Sea Salt is produced by letting sea water evaporate inside big tanks set near the coast, called salt pans. The essential elements for salt production are sea water, sun and wind.
Along the coast of Trapani, Paceco and Marsala we can see a suggestive scenery of water, windmills and salt pyramids and behind them there is an important and productive reality. The entire zone is located in two protected areas: the natural reserve of Trapani and Paceco and the salt pans of Marsala (Stagnone).
The shallow watered coast and the favourable weather conditions allowed the Phoenicians to set the first salt-works, but the development of salt mining took place in the XV and XVI centuries.
During the XVII and the XVIII centuries the salt pans, the art of coral production and fishing represented essential economic resources for the city; these allowed the port of Trapani to become one of the most important ports of the Mediterranean Sea and of Europe.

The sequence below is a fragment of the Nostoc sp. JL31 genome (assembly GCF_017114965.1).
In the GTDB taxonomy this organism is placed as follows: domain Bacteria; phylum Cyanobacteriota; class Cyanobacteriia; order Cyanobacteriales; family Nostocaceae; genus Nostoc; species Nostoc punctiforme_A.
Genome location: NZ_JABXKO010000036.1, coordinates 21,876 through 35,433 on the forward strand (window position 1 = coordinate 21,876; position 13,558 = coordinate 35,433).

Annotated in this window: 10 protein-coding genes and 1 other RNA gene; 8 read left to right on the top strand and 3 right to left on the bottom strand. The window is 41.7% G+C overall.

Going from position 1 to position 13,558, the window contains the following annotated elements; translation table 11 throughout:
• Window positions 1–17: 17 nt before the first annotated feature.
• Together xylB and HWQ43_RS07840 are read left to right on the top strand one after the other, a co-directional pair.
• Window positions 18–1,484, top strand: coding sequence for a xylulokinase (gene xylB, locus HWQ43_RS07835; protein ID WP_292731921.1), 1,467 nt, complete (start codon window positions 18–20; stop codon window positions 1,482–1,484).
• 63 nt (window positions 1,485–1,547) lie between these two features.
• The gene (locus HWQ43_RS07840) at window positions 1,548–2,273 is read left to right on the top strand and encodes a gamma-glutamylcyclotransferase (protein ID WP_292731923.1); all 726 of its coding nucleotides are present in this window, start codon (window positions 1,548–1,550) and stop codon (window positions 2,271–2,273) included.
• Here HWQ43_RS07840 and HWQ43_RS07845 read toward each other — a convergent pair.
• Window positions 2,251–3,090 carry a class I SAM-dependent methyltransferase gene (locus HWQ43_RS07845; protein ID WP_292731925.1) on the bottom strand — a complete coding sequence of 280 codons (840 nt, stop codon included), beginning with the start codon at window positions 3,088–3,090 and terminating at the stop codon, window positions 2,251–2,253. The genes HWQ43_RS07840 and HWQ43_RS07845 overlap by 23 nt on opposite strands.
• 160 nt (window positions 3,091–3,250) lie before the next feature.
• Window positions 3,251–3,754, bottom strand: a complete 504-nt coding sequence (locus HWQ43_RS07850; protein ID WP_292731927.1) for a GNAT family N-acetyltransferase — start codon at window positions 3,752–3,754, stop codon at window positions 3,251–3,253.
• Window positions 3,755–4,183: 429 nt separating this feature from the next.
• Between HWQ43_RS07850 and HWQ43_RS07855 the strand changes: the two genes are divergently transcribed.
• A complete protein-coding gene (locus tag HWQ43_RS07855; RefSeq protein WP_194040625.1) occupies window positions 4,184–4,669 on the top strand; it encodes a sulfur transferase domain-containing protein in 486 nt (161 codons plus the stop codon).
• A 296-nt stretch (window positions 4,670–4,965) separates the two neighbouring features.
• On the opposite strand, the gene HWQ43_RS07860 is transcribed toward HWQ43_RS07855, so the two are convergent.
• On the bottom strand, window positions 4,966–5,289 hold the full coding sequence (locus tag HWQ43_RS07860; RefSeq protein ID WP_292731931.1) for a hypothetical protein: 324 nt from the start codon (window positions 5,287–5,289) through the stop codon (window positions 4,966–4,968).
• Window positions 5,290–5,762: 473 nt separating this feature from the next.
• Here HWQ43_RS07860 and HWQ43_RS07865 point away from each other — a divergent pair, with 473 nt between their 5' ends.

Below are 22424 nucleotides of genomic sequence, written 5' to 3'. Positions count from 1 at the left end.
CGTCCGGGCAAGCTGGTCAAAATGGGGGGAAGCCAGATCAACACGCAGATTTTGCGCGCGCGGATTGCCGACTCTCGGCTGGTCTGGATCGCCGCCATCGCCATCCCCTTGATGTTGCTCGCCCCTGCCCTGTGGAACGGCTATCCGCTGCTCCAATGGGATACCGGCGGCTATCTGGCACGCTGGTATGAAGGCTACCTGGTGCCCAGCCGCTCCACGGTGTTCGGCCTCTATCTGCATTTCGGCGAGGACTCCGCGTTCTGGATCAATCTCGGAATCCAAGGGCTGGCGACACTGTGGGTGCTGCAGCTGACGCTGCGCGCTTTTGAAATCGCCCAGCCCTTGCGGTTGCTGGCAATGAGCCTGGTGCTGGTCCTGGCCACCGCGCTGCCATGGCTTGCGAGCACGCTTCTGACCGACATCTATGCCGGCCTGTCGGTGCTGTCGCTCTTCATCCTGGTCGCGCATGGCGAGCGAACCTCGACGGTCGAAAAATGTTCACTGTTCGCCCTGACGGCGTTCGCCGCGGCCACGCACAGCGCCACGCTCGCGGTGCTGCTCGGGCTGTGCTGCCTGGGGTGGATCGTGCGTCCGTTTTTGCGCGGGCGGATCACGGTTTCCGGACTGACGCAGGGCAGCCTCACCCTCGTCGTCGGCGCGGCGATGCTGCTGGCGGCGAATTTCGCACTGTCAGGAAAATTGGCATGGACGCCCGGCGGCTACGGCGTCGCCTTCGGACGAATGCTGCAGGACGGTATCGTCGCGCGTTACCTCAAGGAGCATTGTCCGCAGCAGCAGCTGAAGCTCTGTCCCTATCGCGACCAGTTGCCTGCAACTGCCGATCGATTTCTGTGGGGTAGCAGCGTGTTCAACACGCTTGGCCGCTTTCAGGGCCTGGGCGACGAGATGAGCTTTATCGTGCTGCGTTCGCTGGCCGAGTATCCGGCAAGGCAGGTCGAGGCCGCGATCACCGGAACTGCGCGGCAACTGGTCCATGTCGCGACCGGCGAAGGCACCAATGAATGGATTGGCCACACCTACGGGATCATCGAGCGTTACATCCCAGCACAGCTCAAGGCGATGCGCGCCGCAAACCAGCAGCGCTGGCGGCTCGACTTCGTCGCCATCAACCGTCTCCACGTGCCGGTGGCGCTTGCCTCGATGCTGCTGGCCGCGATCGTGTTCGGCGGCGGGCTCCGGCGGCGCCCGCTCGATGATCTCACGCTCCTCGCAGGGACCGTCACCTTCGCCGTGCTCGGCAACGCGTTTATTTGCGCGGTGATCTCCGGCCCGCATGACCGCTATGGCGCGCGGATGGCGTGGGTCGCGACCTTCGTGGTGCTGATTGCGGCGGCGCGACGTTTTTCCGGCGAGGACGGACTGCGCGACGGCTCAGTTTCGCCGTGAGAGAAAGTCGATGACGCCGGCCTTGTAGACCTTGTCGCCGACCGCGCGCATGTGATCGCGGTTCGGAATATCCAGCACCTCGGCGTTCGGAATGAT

Until the 1960s salt was exported throughout Europe and even up to Norway, but the Second World War led to a decline caused by the competition of salt rock, the high cost of transport and the damages after the big flood, that determined the abandoning of the farmhouses. Only after 1973, the year of the abolition of the Monopoly of State, there were some recovery signals.
Salt production takes place during summer, especially from July to September: three harvests are carried out, depending on weather conditions. Sometimes the last harvest takes place A�in September, but it is possible to find the product throughout the entire year.